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Hi I have made this comment before. I do not think it is just me but although the GOTD looks amazing I am totally confused on how to get it, copy this, paste that add an I/d put in the password go here go there. Look if the gift is really a gift then please why make it so difficult to get more so when others provide just give a password and the jobs done. Love the chance just finding it to difficult.
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Too many complicated hoops to jump through.
Why cant it be less time consuming and simple.
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I have a train to catch, but I do think the Pro version of B+W Projects 6 is the best B+W converter out there. I think Franzis have two stand-out tools, meaning I can't see better elsewhere - B+W and Sharpen, and some other really handy ones (e.g. HDR, Color). Anyway I wrote this for BWP4 and I'll repost (with a couple of quick tweaks) in case it's of help...
Okay, they are only giving away the Elements version, and it's an old version (6 is just about out), but it's free and I'd highly recommend it, hey I paid for it, well the Pro version. (Plus apologies in advance for what a pain it is to register - you can use a temp e-mail like 10minutemail.net for the download but I'd use a real one to register as it'll be a big help next time you get one of their giveaways. BTW I'm apologising as I'm suggesting you do this, I don't work for Franzis so not my fault.)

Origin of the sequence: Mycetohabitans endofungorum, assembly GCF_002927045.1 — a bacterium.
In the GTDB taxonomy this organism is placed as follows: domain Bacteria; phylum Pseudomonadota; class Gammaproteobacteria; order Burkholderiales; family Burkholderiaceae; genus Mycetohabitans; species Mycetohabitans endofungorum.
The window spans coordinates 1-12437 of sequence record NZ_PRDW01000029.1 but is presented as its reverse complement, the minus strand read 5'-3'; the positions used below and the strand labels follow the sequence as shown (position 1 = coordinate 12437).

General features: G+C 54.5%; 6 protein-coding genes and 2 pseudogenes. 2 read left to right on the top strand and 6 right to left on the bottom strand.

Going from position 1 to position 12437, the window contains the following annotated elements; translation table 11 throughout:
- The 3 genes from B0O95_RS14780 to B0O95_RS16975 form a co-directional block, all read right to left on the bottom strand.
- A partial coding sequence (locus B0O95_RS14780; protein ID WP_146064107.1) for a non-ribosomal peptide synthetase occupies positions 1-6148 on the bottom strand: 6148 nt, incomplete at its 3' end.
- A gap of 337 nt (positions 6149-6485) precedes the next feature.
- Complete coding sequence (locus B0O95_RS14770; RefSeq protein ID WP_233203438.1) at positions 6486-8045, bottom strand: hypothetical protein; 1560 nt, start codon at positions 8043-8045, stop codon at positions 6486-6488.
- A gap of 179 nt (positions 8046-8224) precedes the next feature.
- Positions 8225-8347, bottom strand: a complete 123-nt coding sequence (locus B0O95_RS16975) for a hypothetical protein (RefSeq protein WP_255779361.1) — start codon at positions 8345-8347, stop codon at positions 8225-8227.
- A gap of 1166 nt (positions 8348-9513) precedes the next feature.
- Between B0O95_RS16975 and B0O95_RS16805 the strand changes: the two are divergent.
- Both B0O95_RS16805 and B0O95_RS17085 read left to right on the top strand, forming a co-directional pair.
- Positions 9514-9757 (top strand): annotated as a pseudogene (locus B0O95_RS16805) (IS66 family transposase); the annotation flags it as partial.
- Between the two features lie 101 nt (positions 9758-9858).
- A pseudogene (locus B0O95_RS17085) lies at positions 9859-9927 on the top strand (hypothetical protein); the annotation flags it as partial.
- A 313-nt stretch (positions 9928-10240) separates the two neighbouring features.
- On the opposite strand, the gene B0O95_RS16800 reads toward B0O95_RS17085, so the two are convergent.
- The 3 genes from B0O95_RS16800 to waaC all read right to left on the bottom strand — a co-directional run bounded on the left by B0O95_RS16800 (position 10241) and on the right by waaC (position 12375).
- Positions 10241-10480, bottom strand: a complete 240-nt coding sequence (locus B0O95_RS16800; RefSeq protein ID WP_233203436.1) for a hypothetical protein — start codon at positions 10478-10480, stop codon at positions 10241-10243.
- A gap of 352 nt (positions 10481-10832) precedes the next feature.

Note they will send you their newsletter, and they still forget from time-to-time and send English speakers e-mail in German. Don't stress about it. (They seem to be getting better though.)
Here's my getting-started instructions on using it:
Load a picture, play with the canned effects on the left side, play with the Film Type on the right side panel (which should start on the “Finalise” tab). At the top of that panel you can choose a colour filter to apply to the original (assuming it's a colour image, the same as putting a filter on the lens and using B+W film), either as a preset or use the sliders (the presets just move the sliders, e.g. Yellow -> 60/120). At the bottom of the panel you can select toning options (which would be a printing technique back in the day), which is the same theory of having a collection of presets which set sliders.